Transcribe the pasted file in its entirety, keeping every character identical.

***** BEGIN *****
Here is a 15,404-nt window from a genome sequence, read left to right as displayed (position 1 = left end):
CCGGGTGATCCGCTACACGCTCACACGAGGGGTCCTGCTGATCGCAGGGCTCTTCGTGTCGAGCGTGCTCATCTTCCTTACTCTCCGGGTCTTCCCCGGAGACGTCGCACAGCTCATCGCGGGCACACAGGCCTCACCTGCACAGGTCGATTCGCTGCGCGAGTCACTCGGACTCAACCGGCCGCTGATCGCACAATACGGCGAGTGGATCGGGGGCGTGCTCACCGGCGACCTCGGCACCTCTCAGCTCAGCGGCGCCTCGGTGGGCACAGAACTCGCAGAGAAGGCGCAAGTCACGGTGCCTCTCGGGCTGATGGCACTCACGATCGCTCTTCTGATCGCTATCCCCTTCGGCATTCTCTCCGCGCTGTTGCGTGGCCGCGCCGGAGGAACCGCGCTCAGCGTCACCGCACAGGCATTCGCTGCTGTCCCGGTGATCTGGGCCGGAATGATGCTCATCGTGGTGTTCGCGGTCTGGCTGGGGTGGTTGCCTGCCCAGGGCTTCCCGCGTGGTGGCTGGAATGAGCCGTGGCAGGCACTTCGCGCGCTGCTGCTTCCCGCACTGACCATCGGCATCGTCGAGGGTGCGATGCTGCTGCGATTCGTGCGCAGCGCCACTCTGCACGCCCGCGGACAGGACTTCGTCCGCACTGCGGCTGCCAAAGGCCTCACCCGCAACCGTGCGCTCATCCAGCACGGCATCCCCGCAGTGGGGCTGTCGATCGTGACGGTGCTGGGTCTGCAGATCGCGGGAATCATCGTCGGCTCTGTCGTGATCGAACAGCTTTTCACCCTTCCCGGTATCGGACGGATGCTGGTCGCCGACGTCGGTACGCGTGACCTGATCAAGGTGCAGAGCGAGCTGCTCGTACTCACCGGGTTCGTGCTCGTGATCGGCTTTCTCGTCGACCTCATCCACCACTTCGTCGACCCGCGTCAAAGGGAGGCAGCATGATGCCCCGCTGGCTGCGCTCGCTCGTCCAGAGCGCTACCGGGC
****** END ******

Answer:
Here is a 15,404-nt window from a genome sequence, read left to right as displayed (position 1 = left end):
CCGGGTGATCCGCTACACGCTCACACGAGGGGTCCTGCTGATCGCAGGGCTCTTCGTGTCGAGCGTGCTCATCTTCCTTACTCTCCGGGTCTTCCCCGGAGACGTCGCACAGCTCATCGCGGGCACACAGGCCTCACCTGCACAGGTCGATTCGCTGCGCGAGTCACTCGGACTCAACCGGCCGCTGATCGCACAATACGGCGAGTGGATCGGGGGCGTGCTCACCGGCGACCTCGGCACCTCTCAGCTCAGCGGCGCCTCGGTGGGCACAGAACTCGCAGAGAAGGCGCAAGTCACGGTGCCTCTCGGGCTGATGGCACTCACGATCGCTCTTCTGATCGCTATCCCCTTCGGCATTCTCTCCGCGCTGTTGCGTGGCCGCGCCGGAGGAACCGCGCTCAGCGTCACCGCACAGGCATTCGCTGCTGTCCCGGTGATCTGGGCCGGAATGATGCTCATCGTGGTGTTCGCGGTCTGGCTGGGGTGGTTGCCTGCCCAGGGCTTCCCGCGTGGTGGCTGGAATGAGCCGTGGCAGGCACTTCGCGCGCTGCTGCTTCCCGCACTGACCATCGGCATCGTCGAGGGTGCGATGCTGCTGCGATTCGTGCGCAGCGCCACTCTGCACGCCCGCGGACAGGACTTCGTCCGCACTGCGGCTGCCAAAGGCCTCACCCGCAACCGTGCGCTCATCCAGCACGGCATCCCCGCAGTGGGGCTGTCGATCGTGACGGTGCTGGGTCTGCAGATCGCGGGAATCATCGTCGGCTCTGTCGTGATCGAACAGCTTTTCACCCTTCCCGGTATCGGACGGATGCTGGTCGCCGACGTCGGTACGCGTGACCTGATCAAGGTGCAGAGCGAGCTGCTCGTACTCACCGGGTTCGTGCTCGTGATCGGCTTTCTCGTCGACCTCATCCACCACTTCGTCGACCCGCGTCAAAGGGAGGCAGCATGATGCCCCGCTGGCTGCGCTCGCTCGTCCAGAGCGCTACCGGGC